Tuesday, May 25, 2010

Do We Ever REALLY Know a Text?

As regular readers of this blog can likely surmise, I tend to go over things again and again and again. I never fully trust anyone's judgement - least of all my own - to see everything in a given sentence, passage or text.

I remember speaking with Steve Mason of York University a while back telling him how excited I was about finding something in Josephus. 'You noticed something NEW about Josephus,' he asked me disdainfully. 'How long have you been reading Josephus?' and then he added with air of seriousness 'I have been reading Josephus all my life.'

It's moments like that that shape scholars, I think. I think someone else would have been intimidated by having an expert like Mason attempt to belittle my discovery. For me, by contrast, I only became distracted by Mason's close-mindedness.

'Do you mean there is a point when you actually stop learning new things from old texts?' I thought to myself. I was more amazed than offended.

You see I always felt that one never knows everything about oneself. It's only convention that dictates 'sameness.'

I think it must be terribly sad for a university professor like Mason. All those routines. That textual exegesis becomes a familiar pattern. Maybe that's why I never pursued becoming a 'professional.'

I remember the days when I had all kinds of different friends and acquaintances (rather than the kind of people I meet now which are all related to my children in some capacity or other). I remember that an exotic dancer once told me that taking your clothes off for a living began as an exhilarating experience. All the money, all the attention. And then at the end of the day it became utterly depressing.

My point isn't to belittle the professional exegesis of ancient texts. I always defer to the experts whenever I can find one.

I am just saying that you have to be a certain type of person to succeed in that environment. I don't know what I was supposed to be in this life. I have been very blessed that I can live with utter uncertainty and - for the moment at least - enjoy some of the fruits that are reserved for serious folk.

My point is that truth is something so enigmatic in practice.

We are all essentially studying things that no longer exist (unless you happen to be an arch-conservative and you think that 'the truth' is in this or that Church or synagogue). 'The truth' may well be true but it is unknowable in the way that we can know a ham sandwich.

So how is there all this certainty out there?

I know that there are opinions which are just plain wrong. Indeed sometimes when we get really lucky we find ourselves able to track down the source of a popular misconception and correct it.

But when a text stops speaking to us is that a sign that we have become the ultimate authority on the subject matter or merely that we have closed our mind?

I guess the place all of this is leading is the study of the book of books - the Torah. Christians speak about the entire 'Old Testament' as if it is a completely 'known' commodity.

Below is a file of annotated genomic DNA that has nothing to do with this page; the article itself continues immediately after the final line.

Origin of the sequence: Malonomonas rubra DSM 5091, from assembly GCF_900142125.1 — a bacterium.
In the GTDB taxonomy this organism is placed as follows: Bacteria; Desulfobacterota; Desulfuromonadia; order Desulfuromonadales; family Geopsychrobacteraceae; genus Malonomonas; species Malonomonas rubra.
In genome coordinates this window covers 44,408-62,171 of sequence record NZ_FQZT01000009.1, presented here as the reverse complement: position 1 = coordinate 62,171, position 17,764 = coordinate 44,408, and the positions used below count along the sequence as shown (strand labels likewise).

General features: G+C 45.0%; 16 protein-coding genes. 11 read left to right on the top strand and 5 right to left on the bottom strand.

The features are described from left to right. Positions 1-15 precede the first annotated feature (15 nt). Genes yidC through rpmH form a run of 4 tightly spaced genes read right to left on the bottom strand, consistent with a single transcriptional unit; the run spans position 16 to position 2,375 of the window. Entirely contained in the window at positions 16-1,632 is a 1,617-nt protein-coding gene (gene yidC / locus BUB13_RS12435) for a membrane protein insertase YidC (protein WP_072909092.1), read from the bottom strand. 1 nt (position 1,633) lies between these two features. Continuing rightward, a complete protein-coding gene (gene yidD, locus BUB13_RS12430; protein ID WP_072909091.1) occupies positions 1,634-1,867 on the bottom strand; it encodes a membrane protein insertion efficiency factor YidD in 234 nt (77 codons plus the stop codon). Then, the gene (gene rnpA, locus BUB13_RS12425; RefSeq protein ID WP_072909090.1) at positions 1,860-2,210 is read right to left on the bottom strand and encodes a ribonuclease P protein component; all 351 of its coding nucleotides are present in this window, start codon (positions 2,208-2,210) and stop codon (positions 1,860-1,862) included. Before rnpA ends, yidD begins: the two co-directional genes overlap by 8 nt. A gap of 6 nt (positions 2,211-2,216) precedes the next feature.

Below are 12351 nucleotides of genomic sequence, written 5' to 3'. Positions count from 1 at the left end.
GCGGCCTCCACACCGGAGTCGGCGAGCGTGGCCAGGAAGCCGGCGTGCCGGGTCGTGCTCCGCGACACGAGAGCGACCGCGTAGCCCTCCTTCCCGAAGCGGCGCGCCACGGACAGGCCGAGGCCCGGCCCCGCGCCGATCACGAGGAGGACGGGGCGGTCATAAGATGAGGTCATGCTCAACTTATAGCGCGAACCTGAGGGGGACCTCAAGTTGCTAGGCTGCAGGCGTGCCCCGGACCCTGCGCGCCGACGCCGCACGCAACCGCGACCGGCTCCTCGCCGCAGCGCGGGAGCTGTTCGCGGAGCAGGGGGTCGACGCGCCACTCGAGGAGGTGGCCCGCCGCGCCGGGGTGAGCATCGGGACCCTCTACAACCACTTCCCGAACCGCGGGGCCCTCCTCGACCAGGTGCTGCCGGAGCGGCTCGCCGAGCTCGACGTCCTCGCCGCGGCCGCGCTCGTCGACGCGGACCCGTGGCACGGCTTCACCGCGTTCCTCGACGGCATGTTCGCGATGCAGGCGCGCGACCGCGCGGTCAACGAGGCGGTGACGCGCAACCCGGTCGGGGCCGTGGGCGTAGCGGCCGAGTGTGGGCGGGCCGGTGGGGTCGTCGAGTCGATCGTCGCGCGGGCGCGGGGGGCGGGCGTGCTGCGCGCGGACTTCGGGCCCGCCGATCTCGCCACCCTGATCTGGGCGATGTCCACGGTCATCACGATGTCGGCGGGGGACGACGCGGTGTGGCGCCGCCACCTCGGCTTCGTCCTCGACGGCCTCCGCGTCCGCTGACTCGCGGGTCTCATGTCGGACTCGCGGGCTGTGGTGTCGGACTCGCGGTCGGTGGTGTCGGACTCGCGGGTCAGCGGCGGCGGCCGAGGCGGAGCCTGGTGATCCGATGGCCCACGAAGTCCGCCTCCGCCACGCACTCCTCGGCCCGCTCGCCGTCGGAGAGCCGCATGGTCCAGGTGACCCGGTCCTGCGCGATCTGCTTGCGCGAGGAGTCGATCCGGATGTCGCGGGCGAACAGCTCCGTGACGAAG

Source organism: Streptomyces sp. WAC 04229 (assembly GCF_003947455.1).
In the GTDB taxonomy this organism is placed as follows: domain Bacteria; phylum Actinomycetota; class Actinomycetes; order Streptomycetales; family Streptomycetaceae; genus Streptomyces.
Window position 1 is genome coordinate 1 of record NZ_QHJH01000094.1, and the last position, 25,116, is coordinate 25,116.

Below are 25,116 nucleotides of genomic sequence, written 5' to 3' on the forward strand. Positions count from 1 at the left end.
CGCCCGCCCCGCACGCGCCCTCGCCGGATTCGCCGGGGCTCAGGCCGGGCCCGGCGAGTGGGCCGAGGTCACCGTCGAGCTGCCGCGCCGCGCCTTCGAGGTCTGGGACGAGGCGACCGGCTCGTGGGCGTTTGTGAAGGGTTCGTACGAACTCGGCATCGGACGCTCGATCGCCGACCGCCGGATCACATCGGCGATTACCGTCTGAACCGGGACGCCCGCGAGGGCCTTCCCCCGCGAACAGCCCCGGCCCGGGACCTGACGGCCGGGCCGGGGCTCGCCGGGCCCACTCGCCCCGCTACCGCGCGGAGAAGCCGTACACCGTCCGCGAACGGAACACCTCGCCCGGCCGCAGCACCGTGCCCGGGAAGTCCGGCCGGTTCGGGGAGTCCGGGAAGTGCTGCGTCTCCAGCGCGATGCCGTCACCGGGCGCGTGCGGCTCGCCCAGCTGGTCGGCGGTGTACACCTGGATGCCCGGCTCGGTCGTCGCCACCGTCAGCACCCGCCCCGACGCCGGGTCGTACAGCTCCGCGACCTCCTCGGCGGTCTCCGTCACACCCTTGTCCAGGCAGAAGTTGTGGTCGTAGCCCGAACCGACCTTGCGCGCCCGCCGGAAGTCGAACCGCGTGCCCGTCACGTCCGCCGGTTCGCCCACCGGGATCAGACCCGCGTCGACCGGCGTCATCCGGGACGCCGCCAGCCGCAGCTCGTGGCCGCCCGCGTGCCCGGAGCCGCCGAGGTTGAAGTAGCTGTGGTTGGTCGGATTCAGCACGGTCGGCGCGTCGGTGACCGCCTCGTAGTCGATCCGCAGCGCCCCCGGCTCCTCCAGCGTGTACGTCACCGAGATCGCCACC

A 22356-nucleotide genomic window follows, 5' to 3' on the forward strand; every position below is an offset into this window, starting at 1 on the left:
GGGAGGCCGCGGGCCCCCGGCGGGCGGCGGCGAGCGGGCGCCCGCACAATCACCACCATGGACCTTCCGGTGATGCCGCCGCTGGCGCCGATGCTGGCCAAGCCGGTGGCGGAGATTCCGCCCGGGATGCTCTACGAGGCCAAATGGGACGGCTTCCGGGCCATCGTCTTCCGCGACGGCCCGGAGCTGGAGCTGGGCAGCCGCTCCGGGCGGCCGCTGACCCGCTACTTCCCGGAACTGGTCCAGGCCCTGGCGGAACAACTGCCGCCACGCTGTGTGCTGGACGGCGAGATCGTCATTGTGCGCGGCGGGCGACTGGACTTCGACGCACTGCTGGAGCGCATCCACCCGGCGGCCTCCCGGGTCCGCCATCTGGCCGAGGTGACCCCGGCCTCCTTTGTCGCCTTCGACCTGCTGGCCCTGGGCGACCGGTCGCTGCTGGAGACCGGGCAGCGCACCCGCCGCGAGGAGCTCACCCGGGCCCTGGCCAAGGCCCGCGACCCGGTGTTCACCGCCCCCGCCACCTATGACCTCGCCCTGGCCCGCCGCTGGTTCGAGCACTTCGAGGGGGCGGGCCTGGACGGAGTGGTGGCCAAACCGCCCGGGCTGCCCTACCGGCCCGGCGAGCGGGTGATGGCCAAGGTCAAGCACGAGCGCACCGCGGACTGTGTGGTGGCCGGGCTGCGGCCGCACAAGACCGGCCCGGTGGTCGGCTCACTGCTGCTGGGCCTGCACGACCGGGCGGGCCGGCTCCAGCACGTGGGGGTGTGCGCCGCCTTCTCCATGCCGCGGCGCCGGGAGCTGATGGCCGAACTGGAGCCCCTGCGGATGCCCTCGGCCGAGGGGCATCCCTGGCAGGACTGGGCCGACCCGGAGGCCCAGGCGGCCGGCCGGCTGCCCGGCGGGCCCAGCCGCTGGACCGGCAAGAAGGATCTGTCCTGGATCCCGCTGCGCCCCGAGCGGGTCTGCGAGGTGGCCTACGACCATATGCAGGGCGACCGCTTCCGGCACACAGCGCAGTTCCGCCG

Yet I am struck by the Apostle's attitude toward the Torah or that of the Samaritan community (which is to say nothing of the Jewish mystical tradition). There was always a sense that 'new words would come from the Torah' [Asatir Chapter XI]

The Apostle seems to arguing (at least from according to those traditions later deemed heretical) that there were mysteries in the text of the Torah which not only Moses but the god he served didn't fully understand.

This idea becomes clearly manifest in the anonymous epistle (sometimes identified as to the Laodiceans or to the Ephesians) where he speaks of "the mystery of Christ, which was not made known to men in other generations" [? 3:4] and which the Apostle himself "became a servant of this announcement [Gk εὐαγγέλιον] by the gift of God's grace given me through the working of his power" to preach "the unsearchable riches of Christ, and to make plain to everyone the administration of this mystery, which for ages past was kept hidden in God." [? 3:7 - 9]

It is interesting to note that when the Apostle explains HOW this mystery went unrevealed through all previous ages he ends up taking Scriptures from the 'Old Testament' and revealing an interpretation that was unknown to previous generations such as:

This is why God says "When he ascended on high, he led captives in his train and gave gifts to men." (What does "he ascended" mean except that he [i.e. God] also descended to the depths?

And again he asks rhetorically

He who descended is the very one who ascended higher than all the heavens, in order to fill the whole universe. [? 4:7 - 9]

Again another 'new interpretation' prompted by the manifestation of the divinity in the world follows a few lines later:

"For this reason a man will leave his father and mother and be united to his wife, and the two will become one flesh." [Gen 2:24] This is a profound mystery—but I am talking about Christ and the church [? 5:30 - 31]

The point again is that no one before the Apostle could have known that these words of 'God' were 'really about' the relationship of Christ and the Church. Jews and Samaritans previously thought that he was simply speaking about human marriage.

Of course it should be obvious that the Christians of the earliest period must have thought that the God who gave the Law to Moses and even Moses himself didn't know the full extent of the mysteries contained in that revelation. Traditional models of Marcionite JUST DON'T WORK when you actually look at the evidence.

The point never the less is - at its most basic level - given that generations of Jews and Samaritans had scrutinized the Torah and never saw this 'mystery' or other mysteries unfold from its contents how can we ever be sure that we have understood 'everything' about a given text?

Email stephan.h.huller@gmail.com with comments or questions.

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